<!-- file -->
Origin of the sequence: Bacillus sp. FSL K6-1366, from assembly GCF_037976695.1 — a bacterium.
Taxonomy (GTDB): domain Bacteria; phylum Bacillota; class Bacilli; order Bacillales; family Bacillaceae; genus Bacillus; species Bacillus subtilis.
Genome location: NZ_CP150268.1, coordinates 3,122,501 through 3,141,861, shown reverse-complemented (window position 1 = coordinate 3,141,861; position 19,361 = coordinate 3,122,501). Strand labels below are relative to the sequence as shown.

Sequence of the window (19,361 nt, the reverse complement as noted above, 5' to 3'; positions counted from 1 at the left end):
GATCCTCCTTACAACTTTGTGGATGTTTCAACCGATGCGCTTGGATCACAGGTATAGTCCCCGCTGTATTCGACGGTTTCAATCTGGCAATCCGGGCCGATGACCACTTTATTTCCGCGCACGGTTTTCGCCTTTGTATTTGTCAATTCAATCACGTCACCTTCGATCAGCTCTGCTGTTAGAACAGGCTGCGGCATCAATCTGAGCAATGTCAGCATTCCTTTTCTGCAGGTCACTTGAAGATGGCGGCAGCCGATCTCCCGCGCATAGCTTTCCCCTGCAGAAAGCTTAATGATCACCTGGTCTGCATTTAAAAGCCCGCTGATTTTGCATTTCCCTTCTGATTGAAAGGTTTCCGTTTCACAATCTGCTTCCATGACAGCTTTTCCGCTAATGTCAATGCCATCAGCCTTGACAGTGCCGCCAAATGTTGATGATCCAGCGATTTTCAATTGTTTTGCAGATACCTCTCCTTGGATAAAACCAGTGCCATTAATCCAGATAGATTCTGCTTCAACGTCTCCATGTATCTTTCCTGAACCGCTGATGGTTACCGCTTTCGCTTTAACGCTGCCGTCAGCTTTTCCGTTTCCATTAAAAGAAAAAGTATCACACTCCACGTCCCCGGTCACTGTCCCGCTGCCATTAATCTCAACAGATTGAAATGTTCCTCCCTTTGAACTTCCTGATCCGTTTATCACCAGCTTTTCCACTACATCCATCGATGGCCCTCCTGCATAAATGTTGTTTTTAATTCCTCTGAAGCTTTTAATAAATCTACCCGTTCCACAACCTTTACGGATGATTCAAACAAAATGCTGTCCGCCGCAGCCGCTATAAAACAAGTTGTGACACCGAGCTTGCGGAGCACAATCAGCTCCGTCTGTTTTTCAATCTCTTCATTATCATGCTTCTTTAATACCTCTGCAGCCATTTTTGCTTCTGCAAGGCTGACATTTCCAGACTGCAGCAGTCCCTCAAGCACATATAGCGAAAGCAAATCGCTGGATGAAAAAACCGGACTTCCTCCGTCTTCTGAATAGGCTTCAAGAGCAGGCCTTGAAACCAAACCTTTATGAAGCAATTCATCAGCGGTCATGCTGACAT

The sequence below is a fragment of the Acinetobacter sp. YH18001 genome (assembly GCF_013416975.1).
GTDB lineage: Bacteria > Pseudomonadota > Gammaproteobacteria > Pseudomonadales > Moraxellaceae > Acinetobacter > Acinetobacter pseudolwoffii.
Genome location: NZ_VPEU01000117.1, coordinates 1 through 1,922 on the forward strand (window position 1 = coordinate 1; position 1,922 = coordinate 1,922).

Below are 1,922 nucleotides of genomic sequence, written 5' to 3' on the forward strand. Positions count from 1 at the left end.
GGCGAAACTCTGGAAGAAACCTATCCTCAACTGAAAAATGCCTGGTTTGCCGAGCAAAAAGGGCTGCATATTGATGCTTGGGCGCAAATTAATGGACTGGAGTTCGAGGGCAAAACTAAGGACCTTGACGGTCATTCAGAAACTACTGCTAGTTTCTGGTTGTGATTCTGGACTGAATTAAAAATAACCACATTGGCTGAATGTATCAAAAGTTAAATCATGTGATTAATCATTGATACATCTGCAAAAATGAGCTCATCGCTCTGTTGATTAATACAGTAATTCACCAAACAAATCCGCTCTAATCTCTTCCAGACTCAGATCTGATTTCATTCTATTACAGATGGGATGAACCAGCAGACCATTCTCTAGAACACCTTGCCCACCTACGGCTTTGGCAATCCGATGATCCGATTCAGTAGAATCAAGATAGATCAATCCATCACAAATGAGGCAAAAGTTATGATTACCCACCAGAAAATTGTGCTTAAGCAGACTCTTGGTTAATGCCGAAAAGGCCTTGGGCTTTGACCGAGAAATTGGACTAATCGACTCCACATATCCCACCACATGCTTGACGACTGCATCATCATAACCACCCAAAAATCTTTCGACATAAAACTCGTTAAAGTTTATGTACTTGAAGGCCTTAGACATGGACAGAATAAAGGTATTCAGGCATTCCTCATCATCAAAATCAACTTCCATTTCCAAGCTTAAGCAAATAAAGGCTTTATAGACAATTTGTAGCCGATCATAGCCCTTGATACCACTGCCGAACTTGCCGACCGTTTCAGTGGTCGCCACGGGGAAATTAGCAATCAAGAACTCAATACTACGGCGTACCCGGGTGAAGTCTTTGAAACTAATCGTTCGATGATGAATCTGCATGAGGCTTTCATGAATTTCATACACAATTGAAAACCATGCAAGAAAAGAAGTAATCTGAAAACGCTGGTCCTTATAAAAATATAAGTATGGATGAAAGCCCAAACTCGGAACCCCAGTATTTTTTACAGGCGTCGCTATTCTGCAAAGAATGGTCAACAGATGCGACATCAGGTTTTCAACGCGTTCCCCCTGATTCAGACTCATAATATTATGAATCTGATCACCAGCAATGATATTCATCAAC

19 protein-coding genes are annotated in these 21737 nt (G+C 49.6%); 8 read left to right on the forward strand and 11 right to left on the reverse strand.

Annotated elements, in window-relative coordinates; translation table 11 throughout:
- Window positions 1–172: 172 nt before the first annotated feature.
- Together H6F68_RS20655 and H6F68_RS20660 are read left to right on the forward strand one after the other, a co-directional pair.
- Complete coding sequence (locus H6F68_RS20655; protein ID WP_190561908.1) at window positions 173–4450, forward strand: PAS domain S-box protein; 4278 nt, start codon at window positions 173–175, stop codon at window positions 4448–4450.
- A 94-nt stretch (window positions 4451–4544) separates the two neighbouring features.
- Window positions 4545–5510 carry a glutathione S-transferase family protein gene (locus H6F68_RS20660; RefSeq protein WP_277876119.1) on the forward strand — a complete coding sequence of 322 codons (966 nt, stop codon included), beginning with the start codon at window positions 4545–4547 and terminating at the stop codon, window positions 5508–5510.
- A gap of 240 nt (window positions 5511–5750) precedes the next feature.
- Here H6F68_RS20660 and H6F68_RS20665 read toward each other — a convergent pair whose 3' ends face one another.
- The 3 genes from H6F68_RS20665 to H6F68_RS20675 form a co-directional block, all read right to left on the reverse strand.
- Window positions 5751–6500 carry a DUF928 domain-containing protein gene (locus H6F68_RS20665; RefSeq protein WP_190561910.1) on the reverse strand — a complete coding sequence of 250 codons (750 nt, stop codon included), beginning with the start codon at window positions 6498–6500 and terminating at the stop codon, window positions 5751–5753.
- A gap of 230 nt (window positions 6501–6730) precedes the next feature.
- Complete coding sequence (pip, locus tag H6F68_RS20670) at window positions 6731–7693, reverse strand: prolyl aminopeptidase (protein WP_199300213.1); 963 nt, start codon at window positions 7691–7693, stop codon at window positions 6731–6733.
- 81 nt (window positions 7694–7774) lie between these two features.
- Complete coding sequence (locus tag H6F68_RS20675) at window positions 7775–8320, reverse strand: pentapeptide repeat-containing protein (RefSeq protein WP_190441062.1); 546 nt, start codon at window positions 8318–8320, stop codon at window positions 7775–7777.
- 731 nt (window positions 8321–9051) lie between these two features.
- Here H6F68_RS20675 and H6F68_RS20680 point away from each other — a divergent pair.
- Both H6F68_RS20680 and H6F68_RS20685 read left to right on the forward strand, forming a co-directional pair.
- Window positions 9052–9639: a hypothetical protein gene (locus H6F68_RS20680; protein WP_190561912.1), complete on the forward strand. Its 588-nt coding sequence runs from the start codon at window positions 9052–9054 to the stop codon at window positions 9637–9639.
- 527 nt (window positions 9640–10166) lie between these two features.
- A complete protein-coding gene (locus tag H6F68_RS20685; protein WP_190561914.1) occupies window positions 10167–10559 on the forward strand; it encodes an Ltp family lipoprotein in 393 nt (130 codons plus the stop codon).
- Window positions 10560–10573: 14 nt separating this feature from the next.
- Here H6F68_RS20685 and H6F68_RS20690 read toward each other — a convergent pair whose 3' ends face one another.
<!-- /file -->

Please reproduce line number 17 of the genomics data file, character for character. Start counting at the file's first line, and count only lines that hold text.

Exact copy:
- Window positions 4545–5510 carry a glutathione S-transferase family protein gene (locus H6F68_RS20660; RefSeq protein WP_277876119.1) on the forward strand — a complete coding sequence of 322 codons (966 nt, stop codon included), beginning with the start codon at window positions 4545–4547 and terminating at the stop codon, window positions 5508–5510.